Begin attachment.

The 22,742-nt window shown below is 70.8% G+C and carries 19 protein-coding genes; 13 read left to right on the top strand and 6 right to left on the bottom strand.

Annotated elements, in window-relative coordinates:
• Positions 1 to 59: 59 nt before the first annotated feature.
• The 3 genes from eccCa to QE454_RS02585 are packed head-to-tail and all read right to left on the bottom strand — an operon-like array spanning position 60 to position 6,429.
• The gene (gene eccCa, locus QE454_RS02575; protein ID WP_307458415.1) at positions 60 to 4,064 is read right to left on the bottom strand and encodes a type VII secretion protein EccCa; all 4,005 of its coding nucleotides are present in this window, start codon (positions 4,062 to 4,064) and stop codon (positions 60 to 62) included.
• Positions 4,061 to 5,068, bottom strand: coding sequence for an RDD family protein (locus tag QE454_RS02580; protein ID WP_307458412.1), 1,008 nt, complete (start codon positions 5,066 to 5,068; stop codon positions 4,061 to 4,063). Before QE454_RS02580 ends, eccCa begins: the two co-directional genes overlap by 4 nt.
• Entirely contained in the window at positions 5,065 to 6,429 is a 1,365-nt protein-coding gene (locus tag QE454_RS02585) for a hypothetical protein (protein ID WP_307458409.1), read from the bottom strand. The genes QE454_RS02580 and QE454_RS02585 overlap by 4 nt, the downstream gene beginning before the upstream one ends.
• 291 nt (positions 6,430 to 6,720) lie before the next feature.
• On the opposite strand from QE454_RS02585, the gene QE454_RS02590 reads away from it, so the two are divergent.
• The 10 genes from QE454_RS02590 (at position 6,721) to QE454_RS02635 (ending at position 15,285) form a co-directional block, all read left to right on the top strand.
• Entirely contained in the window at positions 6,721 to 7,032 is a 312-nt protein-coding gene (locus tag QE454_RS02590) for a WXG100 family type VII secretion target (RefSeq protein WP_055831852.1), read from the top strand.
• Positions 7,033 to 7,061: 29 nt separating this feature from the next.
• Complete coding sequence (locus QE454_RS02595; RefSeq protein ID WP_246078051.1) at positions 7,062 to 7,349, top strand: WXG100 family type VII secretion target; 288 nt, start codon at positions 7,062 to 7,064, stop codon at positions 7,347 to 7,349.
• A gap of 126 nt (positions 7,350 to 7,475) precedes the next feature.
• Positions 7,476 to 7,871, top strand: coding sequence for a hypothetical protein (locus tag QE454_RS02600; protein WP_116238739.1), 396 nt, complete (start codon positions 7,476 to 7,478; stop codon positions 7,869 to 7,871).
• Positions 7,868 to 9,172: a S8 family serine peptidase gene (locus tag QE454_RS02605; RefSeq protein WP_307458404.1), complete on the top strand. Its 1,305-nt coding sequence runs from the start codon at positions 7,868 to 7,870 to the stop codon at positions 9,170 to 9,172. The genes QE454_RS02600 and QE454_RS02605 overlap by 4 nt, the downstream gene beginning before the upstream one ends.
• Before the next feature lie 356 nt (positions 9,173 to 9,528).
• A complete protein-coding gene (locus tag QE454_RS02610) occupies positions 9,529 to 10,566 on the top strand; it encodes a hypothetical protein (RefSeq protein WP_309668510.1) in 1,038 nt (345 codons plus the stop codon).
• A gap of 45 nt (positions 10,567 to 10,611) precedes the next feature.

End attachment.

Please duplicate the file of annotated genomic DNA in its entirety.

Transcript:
The 22,742-nt window shown below is 70.8% G+C and carries 19 protein-coding genes; 13 read left to right on the top strand and 6 right to left on the bottom strand.

Annotated elements, in window-relative coordinates:
• Positions 1 to 59: 59 nt before the first annotated feature.
• The 3 genes from eccCa to QE454_RS02585 are packed head-to-tail and all read right to left on the bottom strand — an operon-like array spanning position 60 to position 6,429.
• The gene (gene eccCa, locus QE454_RS02575; protein ID WP_307458415.1) at positions 60 to 4,064 is read right to left on the bottom strand and encodes a type VII secretion protein EccCa; all 4,005 of its coding nucleotides are present in this window, start codon (positions 4,062 to 4,064) and stop codon (positions 60 to 62) included.
• Positions 4,061 to 5,068, bottom strand: coding sequence for an RDD family protein (locus tag QE454_RS02580; protein ID WP_307458412.1), 1,008 nt, complete (start codon positions 5,066 to 5,068; stop codon positions 4,061 to 4,063). Before QE454_RS02580 ends, eccCa begins: the two co-directional genes overlap by 4 nt.
• Entirely contained in the window at positions 5,065 to 6,429 is a 1,365-nt protein-coding gene (locus tag QE454_RS02585) for a hypothetical protein (protein ID WP_307458409.1), read from the bottom strand. The genes QE454_RS02580 and QE454_RS02585 overlap by 4 nt, the downstream gene beginning before the upstream one ends.
• 291 nt (positions 6,430 to 6,720) lie before the next feature.
• On the opposite strand from QE454_RS02585, the gene QE454_RS02590 reads away from it, so the two are divergent.
• The 10 genes from QE454_RS02590 (at position 6,721) to QE454_RS02635 (ending at position 15,285) form a co-directional block, all read left to right on the top strand.
• Entirely contained in the window at positions 6,721 to 7,032 is a 312-nt protein-coding gene (locus tag QE454_RS02590) for a WXG100 family type VII secretion target (RefSeq protein WP_055831852.1), read from the top strand.
• Positions 7,033 to 7,061: 29 nt separating this feature from the next.
• Complete coding sequence (locus QE454_RS02595; RefSeq protein ID WP_246078051.1) at positions 7,062 to 7,349, top strand: WXG100 family type VII secretion target; 288 nt, start codon at positions 7,062 to 7,064, stop codon at positions 7,347 to 7,349.
• A gap of 126 nt (positions 7,350 to 7,475) precedes the next feature.
• Positions 7,476 to 7,871, top strand: coding sequence for a hypothetical protein (locus tag QE454_RS02600; protein WP_116238739.1), 396 nt, complete (start codon positions 7,476 to 7,478; stop codon positions 7,869 to 7,871).
• Positions 7,868 to 9,172: a S8 family serine peptidase gene (locus tag QE454_RS02605; RefSeq protein WP_307458404.1), complete on the top strand. Its 1,305-nt coding sequence runs from the start codon at positions 7,868 to 7,870 to the stop codon at positions 9,170 to 9,172. The genes QE454_RS02600 and QE454_RS02605 overlap by 4 nt, the downstream gene beginning before the upstream one ends.
• Before the next feature lie 356 nt (positions 9,173 to 9,528).
• A complete protein-coding gene (locus tag QE454_RS02610) occupies positions 9,529 to 10,566 on the top strand; it encodes a hypothetical protein (RefSeq protein WP_309668510.1) in 1,038 nt (345 codons plus the stop codon).
• A gap of 45 nt (positions 10,567 to 10,611) precedes the next feature.